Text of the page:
Grain, a four-year-old, fully remote startup that’s finding increasingly elaborate ways to capture video snippets of online meetings to make important moments easy to share, search and save, has raised $16 million in Series A funding led by Tiger Global Management.
Other backers in the round include Zoom itself, the Slack Fund, Unusual Ventures and Freestyle VC.
We talked with Grain co-founder and CEO Mike Adams exactly two years ago, during the pandemic’s start, when Grain was earlier on its path to capturing content in video calls that can be shared across platforms, including Twitter, Salesforce, Discord, Notion, Slack and iMessages.
Even then — perhaps especially then — the company’s proposition made sense in a wide number of scenarios. Think of the student wanting to record part of a virtual lecture, or a colleague wanting to flag the most important bits of information conveyed in an online meeting.
At the time, the young company already featured plenty of bells and whistles. Adams told us then that Grain could transcribe content in clips and allow users to turn on closed captions. He said video clips could range from 30 seconds up to 10 minutes and be strung together into reels to create summary highlights. He also told us users could trim or adjust the length of a highlight after it had been recorded, as well as control who else could edit the video afterward to prevent nefarious actors from manipulating the snippets.
Now, Adams says that he and his brother, Jake — a former software engineer at Branch Metrics with whom he co-founded the company — have begun selling many of their customers on Grain’s vision of shared libraries of information, too. “We’re creating a video meeting system of record for content,” says Adams. With Grain, employees can “click and collaborate around insights or topics or relationships or teams.”
Like a true startup founder, he immodestly calls this “an entirely new asset class.”
The pitch is compelling. Human resource departments can save and file away recruitment videos for future reference, for instance. You can similarly imagine sales leads wanting to capture and categorize interviews with customers so it’s easier for a broader group of participants to understand a bug or pain point in a company’s offerings.
“‘Voice of the customer’ used to be synonymous with a customer survey from SurveyMonkey, but surveys are lifeless,” Adams says. “Libraries of insights that can allow a team to have and share a micro moment — even highlight reels of 10 meetings with customers — is a much more compelling way of sharing the reality of an experience.”
Grain is “organizing information so our customers can find signal in the chaos and noise,” says Adams.
Grain is also trying to lock in its customers, of course. “There is a land grab component to this opportunity,” acknowledges Adams, who recently relocated from the Bay Area to Orange County, Ca. “Once people have a place where their content lives and they’ve set up their integrations with Grain and Slack or Grain and Salesforce and they are building this body of knowledge, it isn’t easy to switch providers.”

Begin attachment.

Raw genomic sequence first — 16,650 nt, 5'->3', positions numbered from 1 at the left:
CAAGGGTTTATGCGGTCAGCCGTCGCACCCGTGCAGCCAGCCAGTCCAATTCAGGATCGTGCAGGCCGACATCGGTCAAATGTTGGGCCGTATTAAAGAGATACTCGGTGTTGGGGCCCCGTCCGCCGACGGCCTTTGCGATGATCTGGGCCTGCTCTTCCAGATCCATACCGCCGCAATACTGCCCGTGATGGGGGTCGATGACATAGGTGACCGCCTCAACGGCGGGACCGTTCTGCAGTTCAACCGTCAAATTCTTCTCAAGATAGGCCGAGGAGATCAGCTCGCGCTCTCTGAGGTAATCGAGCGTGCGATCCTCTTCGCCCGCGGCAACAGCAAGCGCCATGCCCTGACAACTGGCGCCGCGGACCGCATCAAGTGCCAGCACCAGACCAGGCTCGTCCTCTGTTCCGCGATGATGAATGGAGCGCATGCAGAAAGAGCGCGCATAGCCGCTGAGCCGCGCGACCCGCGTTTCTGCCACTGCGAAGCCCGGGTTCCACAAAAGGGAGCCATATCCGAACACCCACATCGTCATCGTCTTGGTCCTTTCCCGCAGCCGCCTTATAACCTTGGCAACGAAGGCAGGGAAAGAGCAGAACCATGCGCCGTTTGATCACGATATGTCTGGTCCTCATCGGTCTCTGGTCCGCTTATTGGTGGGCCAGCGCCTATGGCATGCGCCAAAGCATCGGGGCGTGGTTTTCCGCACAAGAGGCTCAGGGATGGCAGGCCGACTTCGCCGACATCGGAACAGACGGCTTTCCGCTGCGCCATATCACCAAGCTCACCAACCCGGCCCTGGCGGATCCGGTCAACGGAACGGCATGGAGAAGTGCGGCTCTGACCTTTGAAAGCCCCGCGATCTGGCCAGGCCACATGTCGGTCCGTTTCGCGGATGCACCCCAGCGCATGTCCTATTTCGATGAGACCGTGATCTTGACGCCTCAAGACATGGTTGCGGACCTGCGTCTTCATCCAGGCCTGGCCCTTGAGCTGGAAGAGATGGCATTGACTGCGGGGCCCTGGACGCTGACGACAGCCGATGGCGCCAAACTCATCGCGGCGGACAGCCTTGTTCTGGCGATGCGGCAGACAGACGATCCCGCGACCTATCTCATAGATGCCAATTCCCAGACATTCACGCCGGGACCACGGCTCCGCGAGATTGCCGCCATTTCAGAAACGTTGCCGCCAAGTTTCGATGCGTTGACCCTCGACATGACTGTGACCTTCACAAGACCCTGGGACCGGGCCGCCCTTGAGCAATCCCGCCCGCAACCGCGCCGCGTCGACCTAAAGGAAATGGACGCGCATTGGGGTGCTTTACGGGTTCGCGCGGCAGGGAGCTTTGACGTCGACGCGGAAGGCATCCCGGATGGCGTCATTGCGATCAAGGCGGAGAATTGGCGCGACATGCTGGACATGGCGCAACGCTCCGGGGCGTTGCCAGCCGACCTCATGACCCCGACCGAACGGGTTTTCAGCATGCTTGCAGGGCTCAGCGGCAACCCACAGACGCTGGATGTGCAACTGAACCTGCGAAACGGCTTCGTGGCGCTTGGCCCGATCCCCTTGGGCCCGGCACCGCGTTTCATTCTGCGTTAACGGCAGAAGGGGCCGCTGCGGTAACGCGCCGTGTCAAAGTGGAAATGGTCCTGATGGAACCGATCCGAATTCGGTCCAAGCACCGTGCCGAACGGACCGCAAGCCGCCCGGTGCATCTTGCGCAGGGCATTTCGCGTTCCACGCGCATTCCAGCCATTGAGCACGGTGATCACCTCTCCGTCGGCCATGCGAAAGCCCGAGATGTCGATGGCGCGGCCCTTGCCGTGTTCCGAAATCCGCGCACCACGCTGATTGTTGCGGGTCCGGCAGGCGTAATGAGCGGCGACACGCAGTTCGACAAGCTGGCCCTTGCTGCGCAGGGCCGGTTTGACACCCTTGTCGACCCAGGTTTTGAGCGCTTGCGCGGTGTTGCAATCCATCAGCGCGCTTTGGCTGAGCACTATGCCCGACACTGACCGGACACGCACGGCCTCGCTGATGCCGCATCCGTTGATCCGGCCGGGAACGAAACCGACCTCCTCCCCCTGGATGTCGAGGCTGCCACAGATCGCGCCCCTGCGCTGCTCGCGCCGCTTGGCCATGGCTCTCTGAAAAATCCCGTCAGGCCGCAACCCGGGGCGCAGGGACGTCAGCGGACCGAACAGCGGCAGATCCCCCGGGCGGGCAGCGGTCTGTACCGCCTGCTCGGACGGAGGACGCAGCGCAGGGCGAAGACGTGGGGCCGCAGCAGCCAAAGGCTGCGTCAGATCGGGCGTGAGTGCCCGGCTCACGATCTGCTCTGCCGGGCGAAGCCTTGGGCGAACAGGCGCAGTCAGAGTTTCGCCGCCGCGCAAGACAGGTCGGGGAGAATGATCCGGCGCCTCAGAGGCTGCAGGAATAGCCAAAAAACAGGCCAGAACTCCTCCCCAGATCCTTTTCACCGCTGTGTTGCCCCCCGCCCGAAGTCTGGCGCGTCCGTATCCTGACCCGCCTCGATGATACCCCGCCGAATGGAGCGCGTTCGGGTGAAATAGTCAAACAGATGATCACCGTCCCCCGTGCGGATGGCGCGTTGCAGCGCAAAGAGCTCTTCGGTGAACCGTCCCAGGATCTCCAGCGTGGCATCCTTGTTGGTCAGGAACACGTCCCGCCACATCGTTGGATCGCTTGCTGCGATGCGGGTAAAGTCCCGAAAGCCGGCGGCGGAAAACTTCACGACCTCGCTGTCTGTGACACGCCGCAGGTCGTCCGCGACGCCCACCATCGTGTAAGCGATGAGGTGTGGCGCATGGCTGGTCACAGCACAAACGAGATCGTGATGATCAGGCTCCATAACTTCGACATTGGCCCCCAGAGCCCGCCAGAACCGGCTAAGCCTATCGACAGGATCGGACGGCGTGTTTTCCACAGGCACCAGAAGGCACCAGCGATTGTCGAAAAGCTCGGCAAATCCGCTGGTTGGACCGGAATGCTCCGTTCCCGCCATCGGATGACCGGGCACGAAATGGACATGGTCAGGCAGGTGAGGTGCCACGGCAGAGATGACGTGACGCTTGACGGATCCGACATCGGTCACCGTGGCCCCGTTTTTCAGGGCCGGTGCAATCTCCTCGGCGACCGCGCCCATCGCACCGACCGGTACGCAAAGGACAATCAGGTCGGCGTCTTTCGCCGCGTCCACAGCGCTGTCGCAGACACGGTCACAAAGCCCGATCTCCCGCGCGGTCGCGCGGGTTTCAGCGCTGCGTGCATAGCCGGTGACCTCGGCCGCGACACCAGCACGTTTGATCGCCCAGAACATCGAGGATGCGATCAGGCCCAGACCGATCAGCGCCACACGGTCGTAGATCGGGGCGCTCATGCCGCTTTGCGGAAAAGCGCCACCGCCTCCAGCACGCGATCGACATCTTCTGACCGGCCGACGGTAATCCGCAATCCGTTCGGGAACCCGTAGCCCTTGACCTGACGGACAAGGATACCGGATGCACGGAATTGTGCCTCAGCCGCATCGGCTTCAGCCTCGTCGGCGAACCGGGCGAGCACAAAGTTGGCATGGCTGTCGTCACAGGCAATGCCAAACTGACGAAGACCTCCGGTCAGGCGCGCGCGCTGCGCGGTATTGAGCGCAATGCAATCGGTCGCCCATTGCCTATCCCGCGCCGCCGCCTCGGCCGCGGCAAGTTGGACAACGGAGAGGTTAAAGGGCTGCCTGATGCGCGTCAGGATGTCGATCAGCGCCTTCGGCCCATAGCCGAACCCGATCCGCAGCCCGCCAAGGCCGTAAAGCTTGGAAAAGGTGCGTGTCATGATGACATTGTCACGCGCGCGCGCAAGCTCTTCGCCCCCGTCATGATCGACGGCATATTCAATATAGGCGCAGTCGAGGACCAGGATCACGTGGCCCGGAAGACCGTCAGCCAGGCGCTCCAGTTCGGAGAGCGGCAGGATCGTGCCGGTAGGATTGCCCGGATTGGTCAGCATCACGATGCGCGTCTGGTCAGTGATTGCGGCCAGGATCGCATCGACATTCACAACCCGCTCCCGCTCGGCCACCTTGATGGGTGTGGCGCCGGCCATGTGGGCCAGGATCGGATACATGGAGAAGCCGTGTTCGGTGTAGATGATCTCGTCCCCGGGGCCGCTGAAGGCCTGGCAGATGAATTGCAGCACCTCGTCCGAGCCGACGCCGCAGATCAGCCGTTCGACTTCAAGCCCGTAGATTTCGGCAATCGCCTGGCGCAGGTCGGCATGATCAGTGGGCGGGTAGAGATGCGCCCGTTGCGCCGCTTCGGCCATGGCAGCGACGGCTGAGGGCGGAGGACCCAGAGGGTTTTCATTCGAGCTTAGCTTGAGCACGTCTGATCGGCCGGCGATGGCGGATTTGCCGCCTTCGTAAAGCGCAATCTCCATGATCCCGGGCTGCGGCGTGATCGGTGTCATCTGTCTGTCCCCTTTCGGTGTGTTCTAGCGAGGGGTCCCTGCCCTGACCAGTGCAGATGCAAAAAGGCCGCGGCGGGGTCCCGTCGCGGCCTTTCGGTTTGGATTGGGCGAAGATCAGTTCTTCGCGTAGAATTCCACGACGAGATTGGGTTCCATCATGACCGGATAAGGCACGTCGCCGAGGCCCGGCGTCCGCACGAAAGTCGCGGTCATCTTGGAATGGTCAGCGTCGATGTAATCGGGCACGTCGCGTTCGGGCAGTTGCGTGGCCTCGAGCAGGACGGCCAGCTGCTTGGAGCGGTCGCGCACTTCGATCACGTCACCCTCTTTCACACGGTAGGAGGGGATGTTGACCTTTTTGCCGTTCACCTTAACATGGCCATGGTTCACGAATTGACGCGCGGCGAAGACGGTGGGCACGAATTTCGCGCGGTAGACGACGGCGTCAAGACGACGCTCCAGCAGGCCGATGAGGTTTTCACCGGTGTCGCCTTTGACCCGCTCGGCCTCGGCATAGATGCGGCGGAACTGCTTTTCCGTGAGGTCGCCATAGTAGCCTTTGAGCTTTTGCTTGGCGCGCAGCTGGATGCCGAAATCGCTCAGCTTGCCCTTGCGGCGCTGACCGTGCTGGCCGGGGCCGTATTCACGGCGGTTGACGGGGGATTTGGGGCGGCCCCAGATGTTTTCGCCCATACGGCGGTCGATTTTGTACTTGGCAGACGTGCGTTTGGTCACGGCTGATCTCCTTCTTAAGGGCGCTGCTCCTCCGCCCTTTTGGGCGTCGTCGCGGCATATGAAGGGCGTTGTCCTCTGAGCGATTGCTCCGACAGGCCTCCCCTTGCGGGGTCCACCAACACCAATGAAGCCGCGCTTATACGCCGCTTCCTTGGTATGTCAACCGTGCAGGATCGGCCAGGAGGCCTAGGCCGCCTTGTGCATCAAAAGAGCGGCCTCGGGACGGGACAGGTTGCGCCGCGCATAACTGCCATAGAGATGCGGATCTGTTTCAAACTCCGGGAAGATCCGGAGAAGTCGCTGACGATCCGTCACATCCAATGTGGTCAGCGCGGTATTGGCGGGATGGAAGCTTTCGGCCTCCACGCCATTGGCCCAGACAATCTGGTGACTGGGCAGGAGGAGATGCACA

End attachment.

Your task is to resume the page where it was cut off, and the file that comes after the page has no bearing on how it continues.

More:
At the same time, Grain itself is working to become less dependent on Zoom. While Zoom was the only video conferencing company with which Grain worked the last time we talked with Adams, and it remains a “really good user acquisition source,” he says, Grain is “agnostic as to which video platform” a company uses, he stresses.
As for customer adoption, Adams says Grain — which charges $19 per user per month for access to all library video content and the unlimited ability to create new content — now has “thousands of customers,” including the SaaS platform Zapier.
He adds that its tech tends to be embraced by one department within a company, then spread from there. On this front, he points to the Utah-based software company Podium, where he says a product manager was the first to use Grain’s desktop app and where Grain has since sold 100 more “seats” and still sees room to grow. (Podium has roughly 2,000 employees.)
Indeed, Grain, which employs 27 people around the globe and previously raised $4 million from investors, is very much focused on expanding as fast as it can, without getting ahead of itself.
It doesn’t have much choice. While Adams doesn’t see Grain operating in a winner-take-all-market, there are a lot of rivals with which it is competing, including Debrief, Descript and Perfect Recall, to name just a few.
The new funding should help on that front. Grain also recently acquired PingPong, a video messaging platform backed by YC, Techstars and MatchStick Ventures, and brought aboard PingPong’s founder, Jeff Whitlock, as its head of operations. It isn’t disclosing terms of the deal.